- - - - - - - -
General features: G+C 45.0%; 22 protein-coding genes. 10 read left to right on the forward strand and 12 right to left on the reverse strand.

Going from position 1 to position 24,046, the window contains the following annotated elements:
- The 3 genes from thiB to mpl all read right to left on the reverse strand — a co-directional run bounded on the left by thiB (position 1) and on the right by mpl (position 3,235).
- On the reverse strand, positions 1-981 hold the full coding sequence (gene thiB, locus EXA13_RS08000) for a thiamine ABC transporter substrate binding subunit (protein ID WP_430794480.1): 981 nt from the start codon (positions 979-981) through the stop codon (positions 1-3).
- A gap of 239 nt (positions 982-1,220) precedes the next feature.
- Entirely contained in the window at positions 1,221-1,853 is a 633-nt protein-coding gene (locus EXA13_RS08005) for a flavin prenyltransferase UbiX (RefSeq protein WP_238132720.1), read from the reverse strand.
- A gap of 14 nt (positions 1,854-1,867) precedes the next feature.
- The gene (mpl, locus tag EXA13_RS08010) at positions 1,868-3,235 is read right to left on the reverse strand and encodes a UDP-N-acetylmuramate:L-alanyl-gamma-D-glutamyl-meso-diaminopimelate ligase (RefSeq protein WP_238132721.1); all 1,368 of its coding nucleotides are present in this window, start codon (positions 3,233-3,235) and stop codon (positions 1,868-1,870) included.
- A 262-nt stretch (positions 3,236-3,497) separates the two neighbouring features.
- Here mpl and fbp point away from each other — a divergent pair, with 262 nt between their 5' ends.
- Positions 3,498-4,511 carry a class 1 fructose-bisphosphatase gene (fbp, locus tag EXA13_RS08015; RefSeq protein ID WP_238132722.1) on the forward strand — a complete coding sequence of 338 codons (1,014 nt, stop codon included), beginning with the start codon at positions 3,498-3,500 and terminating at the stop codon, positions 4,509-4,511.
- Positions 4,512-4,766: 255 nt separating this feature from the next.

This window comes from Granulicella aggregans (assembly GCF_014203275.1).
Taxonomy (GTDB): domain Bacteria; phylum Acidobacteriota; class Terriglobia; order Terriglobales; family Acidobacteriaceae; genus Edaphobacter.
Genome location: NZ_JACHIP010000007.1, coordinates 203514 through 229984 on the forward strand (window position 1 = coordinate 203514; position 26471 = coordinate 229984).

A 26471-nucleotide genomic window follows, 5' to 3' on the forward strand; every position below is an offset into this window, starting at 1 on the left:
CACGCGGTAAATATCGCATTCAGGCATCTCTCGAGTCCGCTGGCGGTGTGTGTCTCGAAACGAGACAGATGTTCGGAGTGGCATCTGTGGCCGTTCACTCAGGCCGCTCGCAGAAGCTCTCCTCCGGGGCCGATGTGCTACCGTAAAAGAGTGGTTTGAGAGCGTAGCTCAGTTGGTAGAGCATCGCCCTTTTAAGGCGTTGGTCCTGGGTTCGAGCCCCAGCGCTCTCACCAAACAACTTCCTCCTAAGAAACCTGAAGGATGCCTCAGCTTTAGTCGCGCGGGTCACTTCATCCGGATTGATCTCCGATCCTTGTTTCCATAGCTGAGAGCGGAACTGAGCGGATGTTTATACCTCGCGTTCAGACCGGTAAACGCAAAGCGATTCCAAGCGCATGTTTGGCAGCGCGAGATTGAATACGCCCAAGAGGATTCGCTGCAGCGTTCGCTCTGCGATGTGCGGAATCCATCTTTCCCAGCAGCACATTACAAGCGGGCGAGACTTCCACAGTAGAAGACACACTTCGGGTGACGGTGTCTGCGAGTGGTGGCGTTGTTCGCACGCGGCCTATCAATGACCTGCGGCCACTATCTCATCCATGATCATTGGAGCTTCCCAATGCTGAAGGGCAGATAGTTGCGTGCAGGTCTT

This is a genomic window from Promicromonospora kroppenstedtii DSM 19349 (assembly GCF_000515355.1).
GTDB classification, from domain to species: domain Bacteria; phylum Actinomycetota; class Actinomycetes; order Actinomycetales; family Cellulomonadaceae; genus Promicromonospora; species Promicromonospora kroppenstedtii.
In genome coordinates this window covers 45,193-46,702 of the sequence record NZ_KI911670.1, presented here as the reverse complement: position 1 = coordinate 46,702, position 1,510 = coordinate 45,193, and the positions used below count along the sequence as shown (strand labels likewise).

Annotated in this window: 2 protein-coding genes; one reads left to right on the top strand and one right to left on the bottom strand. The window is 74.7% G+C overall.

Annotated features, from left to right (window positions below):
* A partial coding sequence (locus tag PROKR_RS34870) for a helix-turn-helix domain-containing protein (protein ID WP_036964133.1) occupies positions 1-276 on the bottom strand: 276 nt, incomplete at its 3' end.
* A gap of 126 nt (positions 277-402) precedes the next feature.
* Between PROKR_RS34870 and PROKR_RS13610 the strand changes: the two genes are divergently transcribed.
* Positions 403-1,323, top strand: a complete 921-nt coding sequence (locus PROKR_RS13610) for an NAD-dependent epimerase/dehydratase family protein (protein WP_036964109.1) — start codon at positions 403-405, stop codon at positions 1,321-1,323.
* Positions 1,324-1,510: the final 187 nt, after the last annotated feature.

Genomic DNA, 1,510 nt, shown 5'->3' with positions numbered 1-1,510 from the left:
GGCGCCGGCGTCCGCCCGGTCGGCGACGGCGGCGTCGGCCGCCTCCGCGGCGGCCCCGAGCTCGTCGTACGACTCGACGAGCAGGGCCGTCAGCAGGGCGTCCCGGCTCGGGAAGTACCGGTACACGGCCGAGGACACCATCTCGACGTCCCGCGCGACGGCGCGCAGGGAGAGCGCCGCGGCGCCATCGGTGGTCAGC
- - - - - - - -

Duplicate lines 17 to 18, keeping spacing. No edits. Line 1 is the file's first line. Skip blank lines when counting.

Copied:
CACGCGGTAAATATCGCATTCAGGCATCTCTCGAGTCCGCTGGCGGTGTGTGTCTCGAAACGAGACAGATGTTCGGAGTGGCATCTGTGGCCGTTCACTCAGGCCGCTCGCAGAAGCTCTCCTCCGGGGCCGATGTGCTACCGTAAAAGAGTGGTTTGAGAGCGTAGCTCAGTTGGTAGAGCATCGCCCTTTTAAGGCGTTGGTCCTGGGTTCGAGCCCCAGCGCTCTCACCAAACAACTTCCTCCTAAGAAACCTGAAGGATGCCTCAGCTTTAGTCGCGCGGGTCACTTCATCCGGATTGATCTCCGATCCTTGTTTCCATAGCTGAGAGCGGAACTGAGCGGATGTTTATACCTCGCGTTCAGACCGGTAAACGCAAAGCGATTCCAAGCGCATGTTTGGCAGCGCGAGATTGAATACGCCCAAGAGGATTCGCTGCAGCGTTCGCTCTGCGATGTGCGGAATCCATCTTTCCCAGCAGCACATTACAAGCGGGCGAGACTTCCACAGTAGAAGACACACTTCGGGTGACGGTGTCTGCGAGTGGTGGCGTTGTTCGCACGCGGCCTATCAATGACCTGCGGCCACTATCTCATCCATGATCATTGGAGCTTCCCAATGCTGAAGGGCAGATAGTTGCGTGCAGGTCTT

This is a genomic window from Promicromonospora kroppenstedtii DSM 19349 (assembly GCF_000515355.1).